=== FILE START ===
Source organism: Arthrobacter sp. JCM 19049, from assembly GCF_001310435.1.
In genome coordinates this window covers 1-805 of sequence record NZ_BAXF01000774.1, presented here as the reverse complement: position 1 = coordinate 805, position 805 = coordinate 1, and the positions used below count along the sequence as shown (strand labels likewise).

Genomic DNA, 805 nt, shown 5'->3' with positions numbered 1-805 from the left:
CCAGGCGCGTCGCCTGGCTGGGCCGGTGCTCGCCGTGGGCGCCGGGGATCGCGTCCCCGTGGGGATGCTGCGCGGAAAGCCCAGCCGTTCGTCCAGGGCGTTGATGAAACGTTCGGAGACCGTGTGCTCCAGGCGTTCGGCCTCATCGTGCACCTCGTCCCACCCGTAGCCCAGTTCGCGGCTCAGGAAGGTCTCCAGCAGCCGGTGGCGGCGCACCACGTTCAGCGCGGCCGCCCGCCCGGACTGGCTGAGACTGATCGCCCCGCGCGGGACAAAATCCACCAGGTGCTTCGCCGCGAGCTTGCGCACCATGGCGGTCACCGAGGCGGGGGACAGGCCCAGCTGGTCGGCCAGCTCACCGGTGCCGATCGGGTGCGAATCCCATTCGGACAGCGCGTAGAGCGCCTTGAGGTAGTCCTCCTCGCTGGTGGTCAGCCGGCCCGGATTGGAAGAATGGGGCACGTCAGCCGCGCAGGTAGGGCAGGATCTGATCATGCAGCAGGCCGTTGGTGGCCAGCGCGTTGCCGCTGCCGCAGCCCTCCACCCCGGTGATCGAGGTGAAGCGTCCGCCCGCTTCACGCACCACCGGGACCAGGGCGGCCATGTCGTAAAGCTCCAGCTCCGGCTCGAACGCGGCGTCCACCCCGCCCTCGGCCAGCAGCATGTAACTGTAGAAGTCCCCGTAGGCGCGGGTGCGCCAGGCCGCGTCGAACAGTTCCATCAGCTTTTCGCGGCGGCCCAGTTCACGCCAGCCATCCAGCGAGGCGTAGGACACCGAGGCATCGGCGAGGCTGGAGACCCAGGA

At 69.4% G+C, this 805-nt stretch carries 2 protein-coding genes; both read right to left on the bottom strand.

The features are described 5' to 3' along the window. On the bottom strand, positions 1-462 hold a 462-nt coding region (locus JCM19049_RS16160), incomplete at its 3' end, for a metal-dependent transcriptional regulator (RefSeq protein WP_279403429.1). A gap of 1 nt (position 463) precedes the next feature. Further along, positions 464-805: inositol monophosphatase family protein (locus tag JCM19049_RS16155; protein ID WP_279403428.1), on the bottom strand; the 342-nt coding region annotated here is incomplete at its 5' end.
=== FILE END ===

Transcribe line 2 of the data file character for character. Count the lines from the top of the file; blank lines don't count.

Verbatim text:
In genome coordinates this window covers 1-805 of sequence record NZ_BAXF01000774.1, presented here as the reverse complement: position 1 = coordinate 805, position 805 = coordinate 1, and the positions used below count along the sequence as shown (strand labels likewise).